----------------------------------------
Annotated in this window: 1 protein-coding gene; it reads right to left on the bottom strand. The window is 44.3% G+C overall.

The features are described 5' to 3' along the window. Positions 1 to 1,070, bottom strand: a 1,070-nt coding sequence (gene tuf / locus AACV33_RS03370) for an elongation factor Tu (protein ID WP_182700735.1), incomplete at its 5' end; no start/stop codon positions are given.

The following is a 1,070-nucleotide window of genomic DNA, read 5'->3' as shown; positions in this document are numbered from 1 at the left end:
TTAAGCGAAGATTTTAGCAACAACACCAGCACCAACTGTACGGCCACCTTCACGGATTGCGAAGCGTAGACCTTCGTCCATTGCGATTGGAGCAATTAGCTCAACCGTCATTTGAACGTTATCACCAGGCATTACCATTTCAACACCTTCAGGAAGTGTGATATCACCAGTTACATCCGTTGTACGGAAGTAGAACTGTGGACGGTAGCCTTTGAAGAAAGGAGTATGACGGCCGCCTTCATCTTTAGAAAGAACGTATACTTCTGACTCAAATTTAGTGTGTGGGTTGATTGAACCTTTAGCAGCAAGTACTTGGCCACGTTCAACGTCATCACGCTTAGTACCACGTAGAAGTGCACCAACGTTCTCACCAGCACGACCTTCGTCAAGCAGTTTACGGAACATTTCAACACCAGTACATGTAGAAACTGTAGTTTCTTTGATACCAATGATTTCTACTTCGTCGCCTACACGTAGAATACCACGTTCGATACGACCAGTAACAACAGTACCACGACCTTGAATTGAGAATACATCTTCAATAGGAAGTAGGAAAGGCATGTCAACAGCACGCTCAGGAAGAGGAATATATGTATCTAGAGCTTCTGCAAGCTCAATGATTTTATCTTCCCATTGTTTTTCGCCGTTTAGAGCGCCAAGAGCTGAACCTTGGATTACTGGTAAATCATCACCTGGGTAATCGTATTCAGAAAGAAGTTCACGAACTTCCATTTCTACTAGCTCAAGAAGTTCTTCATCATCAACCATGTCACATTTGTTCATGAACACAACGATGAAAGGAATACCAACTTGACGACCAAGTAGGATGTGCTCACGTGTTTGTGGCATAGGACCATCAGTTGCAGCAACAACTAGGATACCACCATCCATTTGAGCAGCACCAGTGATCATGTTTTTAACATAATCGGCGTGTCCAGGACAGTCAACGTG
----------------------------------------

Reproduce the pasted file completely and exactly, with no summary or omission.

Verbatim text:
Annotated in this window: 1 protein-coding gene; it reads right to left on the bottom strand. The window is 44.3% G+C overall.

The features are described 5' to 3' along the window. Positions 1 to 1,070, bottom strand: a 1,070-nt coding sequence (gene tuf / locus AACV33_RS03370) for an elongation factor Tu (protein ID WP_182700735.1), incomplete at its 5' end; no start/stop codon positions are given.

The following is a 1,070-nucleotide window of genomic DNA, read 5'->3' as shown; positions in this document are numbered from 1 at the left end:
TTAAGCGAAGATTTTAGCAACAACACCAGCACCAACTGTACGGCCACCTTCACGGATTGCGAAGCGTAGACCTTCGTCCATTGCGATTGGAGCAATTAGCTCAACCGTCATTTGAACGTTATCACCAGGCATTACCATTTCAACACCTTCAGGAAGTGTGATATCACCAGTTACATCCGTTGTACGGAAGTAGAACTGTGGACGGTAGCCTTTGAAGAAAGGAGTATGACGGCCGCCTTCATCTTTAGAAAGAACGTATACTTCTGACTCAAATTTAGTGTGTGGGTTGATTGAACCTTTAGCAGCAAGTACTTGGCCACGTTCAACGTCATCACGCTTAGTACCACGTAGAAGTGCACCAACGTTCTCACCAGCACGACCTTCGTCAAGCAGTTTACGGAACATTTCAACACCAGTACATGTAGAAACTGTAGTTTCTTTGATACCAATGATTTCTACTTCGTCGCCTACACGTAGAATACCACGTTCGATACGACCAGTAACAACAGTACCACGACCTTGAATTGAGAATACATCTTCAATAGGAAGTAGGAAAGGCATGTCAACAGCACGCTCAGGAAGAGGAATATATGTATCTAGAGCTTCTGCAAGCTCAATGATTTTATCTTCCCATTGTTTTTCGCCGTTTAGAGCGCCAAGAGCTGAACCTTGGATTACTGGTAAATCATCACCTGGGTAATCGTATTCAGAAAGAAGTTCACGAACTTCCATTTCTACTAGCTCAAGAAGTTCTTCATCATCAACCATGTCACATTTGTTCATGAACACAACGATGAAAGGAATACCAACTTGACGACCAAGTAGGATGTGCTCACGTGTTTGTGGCATAGGACCATCAGTTGCAGCAACAACTAGGATACCACCATCCATTTGAGCAGCACCAGTGATCATGTTTTTAACATAATCGGCGTGTCCAGGACAGTCAACGTG